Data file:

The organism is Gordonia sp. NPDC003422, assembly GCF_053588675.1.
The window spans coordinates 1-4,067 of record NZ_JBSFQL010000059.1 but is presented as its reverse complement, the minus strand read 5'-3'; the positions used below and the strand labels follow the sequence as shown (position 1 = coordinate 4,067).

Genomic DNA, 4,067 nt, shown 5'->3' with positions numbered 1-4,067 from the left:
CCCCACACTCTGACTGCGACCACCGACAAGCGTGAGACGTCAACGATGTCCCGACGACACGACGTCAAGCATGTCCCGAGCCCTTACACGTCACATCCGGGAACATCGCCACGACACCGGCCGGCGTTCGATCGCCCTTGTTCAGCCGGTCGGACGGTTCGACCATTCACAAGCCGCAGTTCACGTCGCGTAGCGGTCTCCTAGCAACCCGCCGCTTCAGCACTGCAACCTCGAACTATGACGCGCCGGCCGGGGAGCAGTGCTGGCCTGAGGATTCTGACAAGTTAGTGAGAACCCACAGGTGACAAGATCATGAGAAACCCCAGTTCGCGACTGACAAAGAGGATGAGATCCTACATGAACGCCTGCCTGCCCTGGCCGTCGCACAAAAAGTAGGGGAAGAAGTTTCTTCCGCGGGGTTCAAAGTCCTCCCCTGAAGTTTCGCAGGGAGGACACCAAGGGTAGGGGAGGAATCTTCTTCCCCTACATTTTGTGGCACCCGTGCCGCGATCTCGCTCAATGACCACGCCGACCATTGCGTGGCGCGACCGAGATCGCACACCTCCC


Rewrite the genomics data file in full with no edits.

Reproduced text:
The organism is Gordonia sp. NPDC003422, assembly GCF_053588675.1.
The window spans coordinates 1-4,067 of record NZ_JBSFQL010000059.1 but is presented as its reverse complement, the minus strand read 5'-3'; the positions used below and the strand labels follow the sequence as shown (position 1 = coordinate 4,067).

Genomic DNA, 4,067 nt, shown 5'->3' with positions numbered 1-4,067 from the left:
CCCCACACTCTGACTGCGACCACCGACAAGCGTGAGACGTCAACGATGTCCCGACGACACGACGTCAAGCATGTCCCGAGCCCTTACACGTCACATCCGGGAACATCGCCACGACACCGGCCGGCGTTCGATCGCCCTTGTTCAGCCGGTCGGACGGTTCGACCATTCACAAGCCGCAGTTCACGTCGCGTAGCGGTCTCCTAGCAACCCGCCGCTTCAGCACTGCAACCTCGAACTATGACGCGCCGGCCGGGGAGCAGTGCTGGCCTGAGGATTCTGACAAGTTAGTGAGAACCCACAGGTGACAAGATCATGAGAAACCCCAGTTCGCGACTGACAAAGAGGATGAGATCCTACATGAACGCCTGCCTGCCCTGGCCGTCGCACAAAAAGTAGGGGAAGAAGTTTCTTCCGCGGGGTTCAAAGTCCTCCCCTGAAGTTTCGCAGGGAGGACACCAAGGGTAGGGGAGGAATCTTCTTCCCCTACATTTTGTGGCACCCGTGCCGCGATCTCGCTCAATGACCACGCCGACCATTGCGTGGCGCGACCGAGATCGCACACCTCCC